MASERU – A youth group, whose leaders include former journalist Motsamai Mokotjo, is planning a protest march to pressure the parliament to drop the controversial M5 000 fuel allowances for MPs.
The youths, calling themselves Concerned Young People but with faces of the #BachaShutDown ringleaders in the front, say they will march from
Moshoeshoe I Statue to parliament next Friday.
This group of youth leaders gained fame when their #BachaShutDown protest march was violently disrupted by the police in November last year.
At the time they were petitioning Prime Minister Moeketsi Majoro’s government to address youth unemployment.
In their letter dated August 10 the youth stold Majoro that they have decided to object to the MPs’ M5 000 allowances each by marching in town.
Mokotjo said they plan to write and petition Deputy Prime Minister Mathibeli Mokhothu as a leader of the House, Finance Minister Thabo Sophonea and Speaker Sephiri Motanyane.
“Finance Minister said the country is broke, but they still approved the fuel allowances,” Mokotjo said.
“At this moment we (are) opposing these allowances by way of marching to parliament as the only surest way to make our voices heard,” he said.
Mokotjo said the MPs who do not want to receive the money should write to the accountant general instead of merely going to the radio stations.
“It is unfortunate that the people trusted to run the country decide to reward themselves with the allowances while turning a blind eye to the nation’s financial crisis,” he said.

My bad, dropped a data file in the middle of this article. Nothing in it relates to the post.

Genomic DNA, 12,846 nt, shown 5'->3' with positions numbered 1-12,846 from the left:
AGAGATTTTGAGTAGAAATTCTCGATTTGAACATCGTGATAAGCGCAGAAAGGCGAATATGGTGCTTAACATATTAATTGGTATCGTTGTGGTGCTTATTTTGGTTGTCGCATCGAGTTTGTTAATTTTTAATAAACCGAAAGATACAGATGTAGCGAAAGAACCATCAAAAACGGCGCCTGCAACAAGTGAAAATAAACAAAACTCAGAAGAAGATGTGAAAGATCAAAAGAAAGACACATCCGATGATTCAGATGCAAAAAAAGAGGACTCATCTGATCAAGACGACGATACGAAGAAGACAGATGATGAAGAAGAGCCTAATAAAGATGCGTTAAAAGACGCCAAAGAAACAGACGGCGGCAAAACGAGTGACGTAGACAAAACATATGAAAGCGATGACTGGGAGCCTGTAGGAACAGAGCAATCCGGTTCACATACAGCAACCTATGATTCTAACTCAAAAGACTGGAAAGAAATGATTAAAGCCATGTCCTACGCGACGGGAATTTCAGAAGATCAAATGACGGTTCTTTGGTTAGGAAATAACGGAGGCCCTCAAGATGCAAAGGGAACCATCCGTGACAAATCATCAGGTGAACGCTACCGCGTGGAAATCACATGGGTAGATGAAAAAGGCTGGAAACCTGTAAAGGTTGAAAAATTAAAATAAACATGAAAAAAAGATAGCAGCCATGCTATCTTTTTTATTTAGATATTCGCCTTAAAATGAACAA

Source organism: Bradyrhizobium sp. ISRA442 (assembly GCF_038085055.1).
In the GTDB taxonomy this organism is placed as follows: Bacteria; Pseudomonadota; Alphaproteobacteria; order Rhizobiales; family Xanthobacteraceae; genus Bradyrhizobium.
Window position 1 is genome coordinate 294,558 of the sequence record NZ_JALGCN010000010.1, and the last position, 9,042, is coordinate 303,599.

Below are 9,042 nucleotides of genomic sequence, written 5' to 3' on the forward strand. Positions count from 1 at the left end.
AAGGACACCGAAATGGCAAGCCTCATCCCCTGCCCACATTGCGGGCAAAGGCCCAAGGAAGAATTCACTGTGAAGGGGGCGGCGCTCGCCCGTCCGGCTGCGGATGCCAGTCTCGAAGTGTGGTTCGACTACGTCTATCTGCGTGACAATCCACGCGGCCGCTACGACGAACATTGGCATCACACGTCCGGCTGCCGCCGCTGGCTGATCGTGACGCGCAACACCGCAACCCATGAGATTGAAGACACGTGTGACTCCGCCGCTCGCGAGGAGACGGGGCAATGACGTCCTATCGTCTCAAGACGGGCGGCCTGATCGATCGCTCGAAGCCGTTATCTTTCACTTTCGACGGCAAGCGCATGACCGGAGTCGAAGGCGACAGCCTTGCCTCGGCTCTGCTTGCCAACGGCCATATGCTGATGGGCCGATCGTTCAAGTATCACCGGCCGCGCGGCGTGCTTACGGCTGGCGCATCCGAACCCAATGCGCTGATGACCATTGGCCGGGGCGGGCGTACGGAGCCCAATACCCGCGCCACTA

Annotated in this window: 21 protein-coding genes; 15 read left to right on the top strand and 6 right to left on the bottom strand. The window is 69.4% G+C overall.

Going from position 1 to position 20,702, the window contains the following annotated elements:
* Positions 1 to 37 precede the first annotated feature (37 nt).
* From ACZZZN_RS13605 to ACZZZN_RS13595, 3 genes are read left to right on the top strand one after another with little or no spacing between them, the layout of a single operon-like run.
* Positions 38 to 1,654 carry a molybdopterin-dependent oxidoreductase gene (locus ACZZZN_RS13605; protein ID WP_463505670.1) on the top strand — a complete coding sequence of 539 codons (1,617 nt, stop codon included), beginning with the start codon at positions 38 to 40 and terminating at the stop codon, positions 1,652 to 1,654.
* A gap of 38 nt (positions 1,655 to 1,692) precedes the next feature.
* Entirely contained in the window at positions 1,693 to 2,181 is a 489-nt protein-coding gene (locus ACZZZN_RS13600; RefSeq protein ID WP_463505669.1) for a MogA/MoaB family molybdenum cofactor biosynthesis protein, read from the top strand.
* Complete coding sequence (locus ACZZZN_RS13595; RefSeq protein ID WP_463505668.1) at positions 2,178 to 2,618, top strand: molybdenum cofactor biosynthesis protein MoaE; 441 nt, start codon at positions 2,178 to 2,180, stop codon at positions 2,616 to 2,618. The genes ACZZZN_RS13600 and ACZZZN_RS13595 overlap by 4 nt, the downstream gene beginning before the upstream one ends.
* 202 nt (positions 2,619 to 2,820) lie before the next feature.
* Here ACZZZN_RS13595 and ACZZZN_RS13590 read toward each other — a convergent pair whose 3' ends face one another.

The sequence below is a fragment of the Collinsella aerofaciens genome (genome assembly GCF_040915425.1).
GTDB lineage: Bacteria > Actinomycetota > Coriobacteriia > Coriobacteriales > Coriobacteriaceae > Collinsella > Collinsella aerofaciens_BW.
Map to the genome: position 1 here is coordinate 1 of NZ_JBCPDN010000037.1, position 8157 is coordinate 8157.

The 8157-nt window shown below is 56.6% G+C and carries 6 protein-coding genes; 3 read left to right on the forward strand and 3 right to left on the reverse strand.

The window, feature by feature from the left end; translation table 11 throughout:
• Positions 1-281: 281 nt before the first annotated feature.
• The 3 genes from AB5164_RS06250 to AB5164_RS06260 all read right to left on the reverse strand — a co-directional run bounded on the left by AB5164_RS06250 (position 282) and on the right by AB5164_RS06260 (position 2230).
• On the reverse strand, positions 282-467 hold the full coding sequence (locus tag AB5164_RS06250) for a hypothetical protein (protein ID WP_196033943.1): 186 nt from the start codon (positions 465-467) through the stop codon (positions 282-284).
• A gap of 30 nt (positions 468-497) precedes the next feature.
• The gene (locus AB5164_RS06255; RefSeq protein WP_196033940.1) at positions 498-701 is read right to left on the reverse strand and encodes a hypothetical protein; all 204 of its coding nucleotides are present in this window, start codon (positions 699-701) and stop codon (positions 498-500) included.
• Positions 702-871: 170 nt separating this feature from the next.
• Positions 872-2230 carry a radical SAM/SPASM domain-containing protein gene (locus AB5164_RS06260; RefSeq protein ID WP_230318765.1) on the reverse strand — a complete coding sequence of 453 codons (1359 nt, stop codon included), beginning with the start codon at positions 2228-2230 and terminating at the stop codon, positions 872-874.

“People have lost their jobs and their kids cannot go to school.”
He said they understand that it is legal “but on the other hand it is immoral and unethical”.
“They are out of touch with the realities on the ground,” he said about the MPs.
He said MPs should stop claiming they need the allowances to help fund funerals in their constituencies.
“That is not their job, they have to allocate funds, we do not need them to bury our dead,” he said.
He also said it is shocking that the MPs were getting more benefits when their counterparts in other countries have cut their salaries because of the Covid-19 pandemic.
The youth’s letter stated that on March 23 they released a statement in which they “condemned in the strongest of terms the adoption of Members of Parliament Regulations of 2020 which entitled legislators to M5 000 monthly tax-free petrol allowances”.
They noted that this statement was followed by a letter dated April 27 to Speaker Motanyane requesting parliament to reverse these regulations as a matter of urgency.
On May 7 the group was informed by the Clerk of Parliament, Advocate Fine Maema, that Motanyane had received their letter and referred it to the relevant portfolio committee.
“While still awaiting communication from parliament, we learned with shock and disappointment that government has pushed forward and paid Members of Parliament their allowances,” the letter reads.
They said they are writing this letter to seek the government’s permission for a march to parliament next Friday to deliver their petition to Mokhothu.
“We request that this march should be exempt from the lockdown restrictions,” the letter reads.
They said they are entitled to the right to freedom of expression, freedom of peaceful assembly, and freedom of association.
“All these freedoms are guaranteed by the Constitution.”
Even during a global pandemic, the people still have rights and freedoms, the Constitution still applies and the government must follow it, Mokotjo said.